Pilots are the only way you can test your idea out in real life situations, so are probably important or whatever... but don’t get caught in the trap of fetishizing about how many pilots you have on the go at any one time. Calving more unwieldy pilots into existence is not a badge of honour, it’s a badge of not valuing your own time.
Finally, Pilots should never be implemented or scaled into the business without being evaluated. If you're not going to let the idea fail, there's no point piloting it in the first place.
So, having read all the above – would you focus on a test driven model, or a pilot driven model? How about a metaphor to help you decide…
Test Driven Design
Adam wants to know if his fort can withstand an enemy invasion. Adam’s not wearing a dress – it’s a kilt, he’s Scottish.
His fort needs a little work, so Adam thinks about all the possible options and what ramifications they’d have on ‘invasion-proofness’. Does he make it 10ft taller or 50ft taller, use traditional bricks or spherical bricks, fill the moat with fire or water? Adam decides to build little towers to prototype each element.
Bigger is better, a water-moat is easier to maintain than a fire-moat and in hindsight spherical bricks were probably never going to work. The results of these tests are evaluated and Adam builds his fort accordingly. He still doesn’t actually know whether it’ll hold up to an invasion – he’d probably get his mates round for a faux attack, see how everything holds up. Maybe he’ll even let them in for a beer afterwards...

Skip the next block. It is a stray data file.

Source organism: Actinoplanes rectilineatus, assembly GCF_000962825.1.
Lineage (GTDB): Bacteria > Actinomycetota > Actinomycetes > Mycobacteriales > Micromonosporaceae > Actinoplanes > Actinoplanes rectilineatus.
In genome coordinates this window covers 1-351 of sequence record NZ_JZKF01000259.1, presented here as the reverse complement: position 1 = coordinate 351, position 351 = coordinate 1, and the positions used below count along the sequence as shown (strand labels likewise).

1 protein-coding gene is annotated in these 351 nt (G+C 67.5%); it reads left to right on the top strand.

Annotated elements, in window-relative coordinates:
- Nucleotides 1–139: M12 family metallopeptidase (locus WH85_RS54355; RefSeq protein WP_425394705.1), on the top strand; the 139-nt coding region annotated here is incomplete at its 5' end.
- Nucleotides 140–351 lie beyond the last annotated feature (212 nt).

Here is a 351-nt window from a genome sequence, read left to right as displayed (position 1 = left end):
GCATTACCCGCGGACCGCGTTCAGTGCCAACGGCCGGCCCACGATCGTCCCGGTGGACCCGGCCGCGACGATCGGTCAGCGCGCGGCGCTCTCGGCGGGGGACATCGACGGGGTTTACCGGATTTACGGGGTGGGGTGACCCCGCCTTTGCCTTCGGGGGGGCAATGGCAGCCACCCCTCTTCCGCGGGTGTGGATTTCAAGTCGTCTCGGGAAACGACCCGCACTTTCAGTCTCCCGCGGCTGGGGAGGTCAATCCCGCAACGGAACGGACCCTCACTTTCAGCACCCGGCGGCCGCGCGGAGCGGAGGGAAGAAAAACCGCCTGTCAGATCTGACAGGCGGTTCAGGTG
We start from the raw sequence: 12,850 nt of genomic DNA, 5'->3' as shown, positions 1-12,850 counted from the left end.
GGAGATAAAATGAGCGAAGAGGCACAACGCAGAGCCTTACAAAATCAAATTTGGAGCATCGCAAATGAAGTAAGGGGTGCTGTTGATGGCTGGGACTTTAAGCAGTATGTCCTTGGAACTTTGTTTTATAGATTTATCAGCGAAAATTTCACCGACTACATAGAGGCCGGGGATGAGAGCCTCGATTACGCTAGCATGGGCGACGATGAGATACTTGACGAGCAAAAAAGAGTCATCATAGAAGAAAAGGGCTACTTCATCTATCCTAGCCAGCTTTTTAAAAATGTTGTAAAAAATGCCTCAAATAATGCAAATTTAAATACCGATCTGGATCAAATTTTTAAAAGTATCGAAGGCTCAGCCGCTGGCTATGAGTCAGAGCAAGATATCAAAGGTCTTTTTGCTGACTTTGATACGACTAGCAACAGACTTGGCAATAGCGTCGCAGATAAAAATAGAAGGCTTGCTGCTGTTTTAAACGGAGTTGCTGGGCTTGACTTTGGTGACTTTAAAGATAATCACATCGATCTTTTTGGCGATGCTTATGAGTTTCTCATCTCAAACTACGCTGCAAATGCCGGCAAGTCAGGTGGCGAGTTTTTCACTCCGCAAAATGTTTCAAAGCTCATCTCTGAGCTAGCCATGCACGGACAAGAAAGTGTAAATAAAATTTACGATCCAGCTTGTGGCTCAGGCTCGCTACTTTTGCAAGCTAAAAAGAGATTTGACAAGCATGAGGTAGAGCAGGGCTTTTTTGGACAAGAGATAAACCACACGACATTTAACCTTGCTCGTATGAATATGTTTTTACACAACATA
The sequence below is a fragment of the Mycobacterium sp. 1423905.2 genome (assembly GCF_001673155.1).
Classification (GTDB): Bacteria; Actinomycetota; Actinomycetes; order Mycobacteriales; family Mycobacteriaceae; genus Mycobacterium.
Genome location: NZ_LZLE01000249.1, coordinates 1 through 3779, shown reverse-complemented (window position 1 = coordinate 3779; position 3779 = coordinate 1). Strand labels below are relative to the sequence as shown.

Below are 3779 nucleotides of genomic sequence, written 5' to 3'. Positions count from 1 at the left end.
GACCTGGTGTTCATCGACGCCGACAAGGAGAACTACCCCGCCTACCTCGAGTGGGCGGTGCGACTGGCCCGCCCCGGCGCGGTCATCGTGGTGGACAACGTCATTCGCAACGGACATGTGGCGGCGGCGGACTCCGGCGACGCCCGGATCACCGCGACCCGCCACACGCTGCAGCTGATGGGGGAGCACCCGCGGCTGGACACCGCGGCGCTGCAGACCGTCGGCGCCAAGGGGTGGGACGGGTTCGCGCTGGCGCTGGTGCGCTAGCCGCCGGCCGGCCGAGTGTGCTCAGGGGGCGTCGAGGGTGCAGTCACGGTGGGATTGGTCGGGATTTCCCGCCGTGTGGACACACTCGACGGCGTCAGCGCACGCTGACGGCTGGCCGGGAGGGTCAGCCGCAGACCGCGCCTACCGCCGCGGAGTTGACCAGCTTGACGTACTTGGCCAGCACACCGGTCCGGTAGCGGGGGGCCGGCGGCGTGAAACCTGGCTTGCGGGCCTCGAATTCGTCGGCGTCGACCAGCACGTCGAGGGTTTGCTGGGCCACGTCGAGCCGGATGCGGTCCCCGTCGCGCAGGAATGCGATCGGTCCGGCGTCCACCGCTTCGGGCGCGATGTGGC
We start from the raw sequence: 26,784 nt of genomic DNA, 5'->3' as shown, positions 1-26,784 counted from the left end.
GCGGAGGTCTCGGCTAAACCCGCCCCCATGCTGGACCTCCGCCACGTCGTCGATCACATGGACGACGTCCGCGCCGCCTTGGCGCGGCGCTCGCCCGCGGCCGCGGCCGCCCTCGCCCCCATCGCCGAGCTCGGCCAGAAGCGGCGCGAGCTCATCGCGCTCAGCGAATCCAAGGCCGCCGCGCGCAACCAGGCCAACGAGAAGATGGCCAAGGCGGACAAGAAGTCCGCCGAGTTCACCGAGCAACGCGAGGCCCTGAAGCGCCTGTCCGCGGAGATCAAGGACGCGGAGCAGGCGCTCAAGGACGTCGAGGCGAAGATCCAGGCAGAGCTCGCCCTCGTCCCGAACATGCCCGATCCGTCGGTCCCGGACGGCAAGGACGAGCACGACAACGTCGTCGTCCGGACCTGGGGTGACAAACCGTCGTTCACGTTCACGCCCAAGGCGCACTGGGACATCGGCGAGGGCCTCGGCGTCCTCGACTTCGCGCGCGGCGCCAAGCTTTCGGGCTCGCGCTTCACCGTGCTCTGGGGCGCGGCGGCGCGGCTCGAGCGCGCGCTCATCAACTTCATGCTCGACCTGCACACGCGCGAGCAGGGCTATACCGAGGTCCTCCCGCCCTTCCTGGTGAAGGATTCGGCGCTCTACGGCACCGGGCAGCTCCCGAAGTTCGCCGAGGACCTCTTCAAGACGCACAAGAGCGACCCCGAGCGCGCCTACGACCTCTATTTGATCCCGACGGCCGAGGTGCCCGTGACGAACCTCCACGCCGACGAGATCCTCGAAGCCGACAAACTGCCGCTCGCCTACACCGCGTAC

Pilot Driven Design
Dave wants to know if his fort is invasion proof too, but the cunning fox has spotted a funding opportunity that might help him make his fort an ass-kicking machine. He successfully negotiates a tender with his local NHS clinical commissioning group, on the premise he can demonstrate the fort improves the wellbeing and psychological resilience of his local community.
Dave embarks on weeks of interviews with his local community, collecting baseline data and identifying individual needs. Soon enough he’s had to change his designs and make a number of compromises all around.
Unexpectedly, accessibility was an issue so he had it converted into a bungalow. People also asked for columns, and they seemed to show an improvement in wellbeing scores so were incorporated. An invasion was due, so Dave quickly spent the rest of the money on anti-aircraft guns to deter an onslaught.
Unfortunately, most of the preparation time was spent on delivering the NHS targets and the objective of ‘building an impenetrable fort’ sort of fell by the wayside. When the invasion came, it did so on foot, immune to the weaponry. As it happens, the quality and craftsmanship of the pillars diffused the invaders, who went inside to drink tea rather than pillage. Aside from a few stress related deaths, the local community were also showing higher well being scores.
Confused? Dave is too..
I appreciate the metaphor is pretty nuanced, so here’s the take-home message: